Destroying, crashing or damaging people's computers, software or other technology systems is illegal under the Computer Fraud and Abuse Act, as are many of the ideas Berman is suggesting should be available to content owners - though he said that viruses should not be used as defense mechanisms.

    "A copyright owner should not be allowed to damage the property of a P2P file trader or any intermediaries, including ISPs," Berman said. "(I) wouldn't want to let a particularly incensed copyright owner introduce a virus that would disable the computer from which copyrighted works are made available ... "

    Ellen Stroud, spokeswoman for Morpheus' parent company StreamCast Networks, said that Berman's proposed bill would legalize tactics that currently are considered illegal because they allow online misrepresentation.

    "(Berman) has called for a posse of copyright vigilantes," she said.

    Howard Coble (R-N.C.), chairman of the House Courts, the Internet and Intellectual Property subcommittee, said in an interview that he likes Berman's proposal, but said it could be "tweaked."

    Coble also said that he is awaiting approval from the House Judiciary Committee to hold a July hearing on Internet copyright violations.

    "My philosophy, and I think Howard's philosophy, is to prevent larceny and to prevent piracy," Coble said.

    The Recording Industry Association of America said in a statement that it supports the Berman proposal, adding that "Internet piracy undermines the growth of legitimate online music sites and hurts all consumers in the long run."

    And then you have the Uk Parliament banning DoS attacks. It is in PDF format.

    Source: http://www.publications.parliament.u...79/2002079.htm
    savIRC :: The Multi-Platform IRC Client v. 1.8 [Released 9.04.02]

  6. #6
    Join Date
    Oct 2001
    http://www.zataz.com/zataz/news.php?...1&file=02.html looks like a better link to the article directly.....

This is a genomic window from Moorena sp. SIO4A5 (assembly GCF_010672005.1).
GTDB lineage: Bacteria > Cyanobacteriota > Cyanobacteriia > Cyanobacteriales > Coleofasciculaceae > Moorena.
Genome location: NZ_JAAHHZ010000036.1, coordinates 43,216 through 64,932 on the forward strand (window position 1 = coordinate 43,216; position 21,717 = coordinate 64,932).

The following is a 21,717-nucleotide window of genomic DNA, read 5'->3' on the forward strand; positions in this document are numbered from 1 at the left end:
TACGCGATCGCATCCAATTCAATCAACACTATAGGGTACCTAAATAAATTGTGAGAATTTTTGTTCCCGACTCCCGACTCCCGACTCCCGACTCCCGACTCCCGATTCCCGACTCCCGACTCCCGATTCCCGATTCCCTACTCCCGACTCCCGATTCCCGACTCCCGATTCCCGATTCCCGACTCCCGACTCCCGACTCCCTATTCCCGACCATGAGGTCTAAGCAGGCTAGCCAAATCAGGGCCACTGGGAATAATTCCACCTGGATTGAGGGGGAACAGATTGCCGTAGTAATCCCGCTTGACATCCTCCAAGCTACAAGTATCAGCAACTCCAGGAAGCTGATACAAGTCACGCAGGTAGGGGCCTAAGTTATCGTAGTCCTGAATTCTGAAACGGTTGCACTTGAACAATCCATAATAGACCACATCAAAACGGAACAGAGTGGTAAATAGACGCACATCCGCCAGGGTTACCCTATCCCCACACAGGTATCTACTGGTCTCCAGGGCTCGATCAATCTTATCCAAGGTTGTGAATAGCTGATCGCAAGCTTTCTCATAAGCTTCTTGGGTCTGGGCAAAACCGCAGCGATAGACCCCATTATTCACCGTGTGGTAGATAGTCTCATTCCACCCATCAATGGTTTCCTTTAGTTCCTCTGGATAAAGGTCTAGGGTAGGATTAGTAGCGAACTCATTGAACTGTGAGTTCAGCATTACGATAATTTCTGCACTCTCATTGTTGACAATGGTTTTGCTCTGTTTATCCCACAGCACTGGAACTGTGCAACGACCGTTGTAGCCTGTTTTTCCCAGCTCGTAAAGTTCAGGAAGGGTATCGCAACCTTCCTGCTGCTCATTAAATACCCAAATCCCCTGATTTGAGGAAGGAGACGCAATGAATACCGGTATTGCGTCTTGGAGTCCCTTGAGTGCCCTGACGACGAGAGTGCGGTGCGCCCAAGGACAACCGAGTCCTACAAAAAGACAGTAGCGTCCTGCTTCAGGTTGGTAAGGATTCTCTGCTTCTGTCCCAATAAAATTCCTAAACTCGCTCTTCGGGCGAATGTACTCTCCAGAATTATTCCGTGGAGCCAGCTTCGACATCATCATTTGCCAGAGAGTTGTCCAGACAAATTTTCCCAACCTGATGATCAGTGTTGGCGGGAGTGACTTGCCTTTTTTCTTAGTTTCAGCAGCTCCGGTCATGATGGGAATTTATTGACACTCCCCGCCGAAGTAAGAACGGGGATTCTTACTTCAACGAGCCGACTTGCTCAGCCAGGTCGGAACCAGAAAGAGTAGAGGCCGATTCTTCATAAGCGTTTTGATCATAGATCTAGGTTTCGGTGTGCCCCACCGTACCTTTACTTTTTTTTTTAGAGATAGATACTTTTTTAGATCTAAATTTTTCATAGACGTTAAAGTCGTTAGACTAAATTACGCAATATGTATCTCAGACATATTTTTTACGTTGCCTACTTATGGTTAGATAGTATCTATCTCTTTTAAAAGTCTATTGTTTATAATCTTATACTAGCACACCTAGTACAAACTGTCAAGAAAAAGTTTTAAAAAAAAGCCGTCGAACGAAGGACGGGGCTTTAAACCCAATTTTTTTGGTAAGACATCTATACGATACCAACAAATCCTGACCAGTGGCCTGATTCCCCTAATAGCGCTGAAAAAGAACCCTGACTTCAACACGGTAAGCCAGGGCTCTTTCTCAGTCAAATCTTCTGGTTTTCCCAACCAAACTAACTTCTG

GG > ever thoght of a name cange to GreekGoddessTheTraanslator? he he he, thanks for the translation tho cause my french is alittle rusty, also, beautiful proposal? i think that belle translates to something else also and is screwy....... then again mabee its just a french saying like flip the bird? i dont know?

    [edit] something more like translated to 'the good deal that senitor..........."?[/edit]

  7. #7
    Senior Member
    Join Date
    Sep 2001

    Translation by me..

    Ok, here's a human translation of the Zataz article ... (translator's notes in brackets)

    The networks and telecoms magazine just explained under Marc Olanie's pen [in Marc Olanie's words], that the USA might legalize DoS attacks.

    Why and how? To defend the interests of the recoding industry's big names, it might be possible for these enterprises to use hacking techniques to block mp3 exchanges via peer-to-peer tools.

    So this is Senator Howard Berman's nice proposition, which also proposes the use of viruses to destroy pirates computers. In brief, we are in complete science fiction, proving that in California, the sun shines hard.


  8. #8
    I have taken 6 years of French.....was in several translating-travel programs, but since then I've become quite rusty at it....I had to check a couple of words to begin with in my dictionary...

    This Senator is looking for a major DoS war if what he intends to do goes through. And how does the government justify viruses? I mean, that's almost saying, that if you deal drugs out of your house, the government can burn it down after they arrest you. They're going to damage your box?

    Maybe it's some economical ploy.....heh

  9. #9
    Senior Member
    Join Date
    Sep 2001
    This bill is not going to pass (at least not how it is proposed). File Sharing of copyrighted materials is legal in some cases (let's say you own a copy of the CD, if you download a backup copy, it is perfectly legal). Now, the fun part, since some people have the right to download the material that is posted, and the companies that make the product are posting "clones" of it on the server and making it appear to be something it is not. Hiding virii in the files, hitting servers (or clients with DoS attacks), and things of this nature are all suspect activities that will end up messing up the wrong person's machine who happens to have a REALLY good lawyer that could get OJ off of a murder conviction. Basically if this is ever introduced, it might make activities such as DoSs legal for copyright holders, BUT those holder would still be civilly liable for thier actions. Since they are liable in a cival court, they have a choice of paying a LOT of court cost for EVER user of a PtP network, or they can save thierselves and just let it happen.

    -- Do not dwell in the past, do not dream of the future, concentrate the mind on the present moment--

  10. #10
    Junior Member
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    Jun 2002
    That was anounced a few months ago on Tech TV's The Screen Savers
    Join the White Hat universe!